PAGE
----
23.31 The ALRC has decided not to recommend the creation of a statutory licensing scheme under the Patents Act, due to the lack of a demonstrated need for such a scheme at this time, and in the light of other recommendations made in this Report to facilitate access to patented genetic inventions.
23.32 For example, the ALRC recommends a statutory exemption from patent infringement for acts done to study or experiment on the subject matter of a patented invention (Chapter 13). The ALRC also recommends that AusBiotech Ltd should consider whether additional industry initiatives are necessary or desirable to facilitate the licensing of patent rights over genetic materials and technologies (Chapter 22) and makes recommendations to clarify the Crown use and compulsory licensing provisions of the Patents Act (Chapters 26 and 27).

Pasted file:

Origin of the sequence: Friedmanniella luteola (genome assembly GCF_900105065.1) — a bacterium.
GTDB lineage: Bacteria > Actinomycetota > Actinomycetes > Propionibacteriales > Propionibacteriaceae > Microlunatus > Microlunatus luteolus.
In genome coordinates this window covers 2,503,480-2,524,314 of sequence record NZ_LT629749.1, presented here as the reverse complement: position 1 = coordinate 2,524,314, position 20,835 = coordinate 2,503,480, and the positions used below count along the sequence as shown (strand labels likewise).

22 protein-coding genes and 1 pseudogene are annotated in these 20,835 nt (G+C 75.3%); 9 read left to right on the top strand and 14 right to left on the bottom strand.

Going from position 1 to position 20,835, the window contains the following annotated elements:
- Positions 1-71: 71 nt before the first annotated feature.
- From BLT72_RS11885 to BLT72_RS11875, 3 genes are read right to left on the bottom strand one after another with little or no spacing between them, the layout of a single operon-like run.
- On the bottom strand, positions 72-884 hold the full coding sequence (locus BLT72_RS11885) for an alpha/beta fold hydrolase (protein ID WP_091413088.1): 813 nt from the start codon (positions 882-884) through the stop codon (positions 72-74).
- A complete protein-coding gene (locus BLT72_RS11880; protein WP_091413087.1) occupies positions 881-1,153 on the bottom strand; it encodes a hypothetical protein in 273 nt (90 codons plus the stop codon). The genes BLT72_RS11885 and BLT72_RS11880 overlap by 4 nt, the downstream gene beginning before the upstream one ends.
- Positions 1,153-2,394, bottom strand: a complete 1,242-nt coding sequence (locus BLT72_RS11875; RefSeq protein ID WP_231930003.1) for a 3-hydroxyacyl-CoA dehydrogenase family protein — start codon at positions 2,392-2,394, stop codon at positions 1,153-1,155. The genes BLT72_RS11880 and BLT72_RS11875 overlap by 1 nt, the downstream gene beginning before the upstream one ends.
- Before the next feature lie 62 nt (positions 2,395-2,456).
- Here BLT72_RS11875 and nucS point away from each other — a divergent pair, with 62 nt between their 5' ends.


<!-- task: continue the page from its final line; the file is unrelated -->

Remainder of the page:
23.33 However, if evidence arises in the future of a need for such a scheme, the ALRC considers that a voluntary register of patented inventions would provide a useful model. This could be based on the United Kingdom’s ‘licence of right’ for patented inventions, or the Copyright Act’s Part VI regime for licensing schemes. If a model based on compulsory participation were considered in the future, the ALRC notes that care would need to be taken to ensure its compliance with Australia’s obligations under the TRIPS Agreement, and any other relevant international instruments to which Australia is a party.